Hattiesburg Zoo welcomes new foxes, Bongo and Belle
HATTIESBURG, Miss. (WDAM) - The Hattiesburg Zoo is pleased to welcome two new Fennec foxes, Bongo and Belle.
The new foxes will join Banjo, a 4-year-old Fennec fox, who has been a resident of the Hattiesburg Zoo since 2019. Banjo was made available to the Zoo through a donation of the Clinton family, who rescued him from a detrimental situation.
“We are so happy to welcome these two beautiful creatures to our Zoo,” said Jeremy Cumpton, director of conservation, education and wildlife.
Before coming to the Hattiesburg Zoo, the two new foxes were residents of a sanctuary in Oklahoma. Both foxes, a male and a female, are approximately 3 years of age.
“The female is missing her left eye, but is otherwise in good shape,” said Cumpton. “Her missing eye is a teaching opportunity for us as we educate people about the fact that not all animals are meant to be pets.”
According to the zoo, the Fennec fox is one of the world’s smallest species of foxes.
Their most notable characteristic is their large ears, which reach 4 to 6 inches in length! Those ears not only help them listen for prey underground but also serve to dissipate excess heat of the desert.
They also have a thick, sandy-colored coat that keeps them warm at night and reflects the sunlight during the day. They even have fur on their feet that protects their footpads from the scorching ground.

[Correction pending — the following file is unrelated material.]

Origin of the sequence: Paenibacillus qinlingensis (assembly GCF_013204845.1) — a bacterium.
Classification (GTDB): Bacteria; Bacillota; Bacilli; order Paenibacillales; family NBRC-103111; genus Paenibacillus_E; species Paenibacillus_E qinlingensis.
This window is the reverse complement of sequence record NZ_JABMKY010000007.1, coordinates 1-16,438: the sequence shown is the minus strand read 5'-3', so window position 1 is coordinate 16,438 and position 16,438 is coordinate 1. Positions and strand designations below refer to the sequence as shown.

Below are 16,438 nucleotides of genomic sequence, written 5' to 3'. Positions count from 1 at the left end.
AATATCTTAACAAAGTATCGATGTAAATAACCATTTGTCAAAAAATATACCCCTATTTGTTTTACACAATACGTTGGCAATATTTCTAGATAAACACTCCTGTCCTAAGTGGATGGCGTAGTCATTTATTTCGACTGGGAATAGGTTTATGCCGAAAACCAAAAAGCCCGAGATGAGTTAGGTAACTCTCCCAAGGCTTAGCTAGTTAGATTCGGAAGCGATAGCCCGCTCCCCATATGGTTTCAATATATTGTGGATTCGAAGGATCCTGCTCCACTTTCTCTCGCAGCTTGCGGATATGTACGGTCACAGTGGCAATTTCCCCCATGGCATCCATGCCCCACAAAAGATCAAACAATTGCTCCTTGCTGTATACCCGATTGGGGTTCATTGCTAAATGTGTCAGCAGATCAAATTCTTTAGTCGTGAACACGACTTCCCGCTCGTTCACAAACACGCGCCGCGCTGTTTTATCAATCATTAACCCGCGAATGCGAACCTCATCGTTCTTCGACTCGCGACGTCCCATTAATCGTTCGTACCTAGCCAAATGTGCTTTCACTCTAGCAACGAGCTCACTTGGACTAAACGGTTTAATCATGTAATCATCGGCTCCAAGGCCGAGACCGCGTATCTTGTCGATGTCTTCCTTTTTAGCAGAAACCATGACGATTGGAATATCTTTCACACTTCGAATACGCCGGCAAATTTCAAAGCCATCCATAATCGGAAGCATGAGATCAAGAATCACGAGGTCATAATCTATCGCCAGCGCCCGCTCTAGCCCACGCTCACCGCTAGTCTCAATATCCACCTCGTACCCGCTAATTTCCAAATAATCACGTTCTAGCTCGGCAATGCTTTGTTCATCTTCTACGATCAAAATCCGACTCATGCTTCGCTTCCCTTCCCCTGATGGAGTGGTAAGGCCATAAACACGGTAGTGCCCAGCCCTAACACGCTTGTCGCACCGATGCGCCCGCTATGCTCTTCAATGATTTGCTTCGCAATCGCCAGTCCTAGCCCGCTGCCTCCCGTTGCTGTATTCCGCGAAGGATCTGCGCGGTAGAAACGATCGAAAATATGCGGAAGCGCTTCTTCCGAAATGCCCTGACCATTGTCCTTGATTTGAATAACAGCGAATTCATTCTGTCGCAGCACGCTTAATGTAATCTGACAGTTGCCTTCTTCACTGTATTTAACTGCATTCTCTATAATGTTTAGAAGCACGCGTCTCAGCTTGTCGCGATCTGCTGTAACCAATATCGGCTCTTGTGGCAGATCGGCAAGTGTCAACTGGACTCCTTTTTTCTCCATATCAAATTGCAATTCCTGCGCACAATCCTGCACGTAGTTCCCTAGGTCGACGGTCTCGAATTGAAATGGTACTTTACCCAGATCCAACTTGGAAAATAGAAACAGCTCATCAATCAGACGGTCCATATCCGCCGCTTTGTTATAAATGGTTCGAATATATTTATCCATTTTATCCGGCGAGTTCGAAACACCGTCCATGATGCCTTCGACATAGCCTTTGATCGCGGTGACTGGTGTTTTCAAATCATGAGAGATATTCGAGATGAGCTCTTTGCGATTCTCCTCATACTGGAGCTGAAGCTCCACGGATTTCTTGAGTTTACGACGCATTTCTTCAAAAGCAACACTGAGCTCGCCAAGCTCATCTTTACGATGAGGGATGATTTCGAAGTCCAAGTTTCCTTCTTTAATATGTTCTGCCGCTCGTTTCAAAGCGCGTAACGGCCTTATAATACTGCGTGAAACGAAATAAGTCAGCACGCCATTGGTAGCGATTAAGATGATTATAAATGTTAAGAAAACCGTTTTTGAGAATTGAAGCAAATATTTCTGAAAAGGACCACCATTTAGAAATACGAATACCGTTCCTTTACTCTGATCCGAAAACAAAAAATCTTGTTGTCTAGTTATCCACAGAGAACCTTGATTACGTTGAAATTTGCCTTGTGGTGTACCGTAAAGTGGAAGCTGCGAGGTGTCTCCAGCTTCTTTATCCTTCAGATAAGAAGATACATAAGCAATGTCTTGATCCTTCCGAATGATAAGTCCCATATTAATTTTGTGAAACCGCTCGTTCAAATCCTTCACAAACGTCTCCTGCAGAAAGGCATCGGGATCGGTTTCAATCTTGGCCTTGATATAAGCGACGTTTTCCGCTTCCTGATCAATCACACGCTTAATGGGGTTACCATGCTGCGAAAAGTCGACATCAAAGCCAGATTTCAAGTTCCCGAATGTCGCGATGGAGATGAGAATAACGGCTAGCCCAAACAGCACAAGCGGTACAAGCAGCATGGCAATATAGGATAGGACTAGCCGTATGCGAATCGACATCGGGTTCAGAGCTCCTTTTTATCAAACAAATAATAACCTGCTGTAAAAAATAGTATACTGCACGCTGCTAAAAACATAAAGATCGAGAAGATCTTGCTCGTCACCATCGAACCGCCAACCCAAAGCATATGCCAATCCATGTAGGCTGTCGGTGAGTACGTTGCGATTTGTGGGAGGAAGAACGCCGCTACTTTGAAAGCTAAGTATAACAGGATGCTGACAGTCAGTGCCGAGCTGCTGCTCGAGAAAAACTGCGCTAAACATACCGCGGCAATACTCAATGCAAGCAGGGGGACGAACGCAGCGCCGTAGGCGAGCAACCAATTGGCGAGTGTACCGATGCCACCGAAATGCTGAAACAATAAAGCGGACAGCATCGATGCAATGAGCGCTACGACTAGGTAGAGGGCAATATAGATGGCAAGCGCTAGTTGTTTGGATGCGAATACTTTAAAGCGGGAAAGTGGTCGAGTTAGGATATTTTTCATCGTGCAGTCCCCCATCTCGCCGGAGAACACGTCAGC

The zoo said humans are an ominous predator of the fennec fox, as the animals are trapped in some areas and sold into the pet trade or even hunted for their lush fur. Large predators such as birds of prey or hyenas could catch them if the fox journey outside their burrow, so staying inside their den during the day is sensible for these little creatures. Their nocturnal nature keeps them safe from animal predators.
As nighttime hunters, they enjoy insects, rodents, snails, lizards, plants, fruits, roots and eggs.
Although considered to be solitary creatures, Fennec foxes live in small communities of around 10 individuals, with dens being close in proximity or in some cases connected to one another.
You can find the Fennec foxes in their exhibit in the “Experience Africa” area of the zoo.
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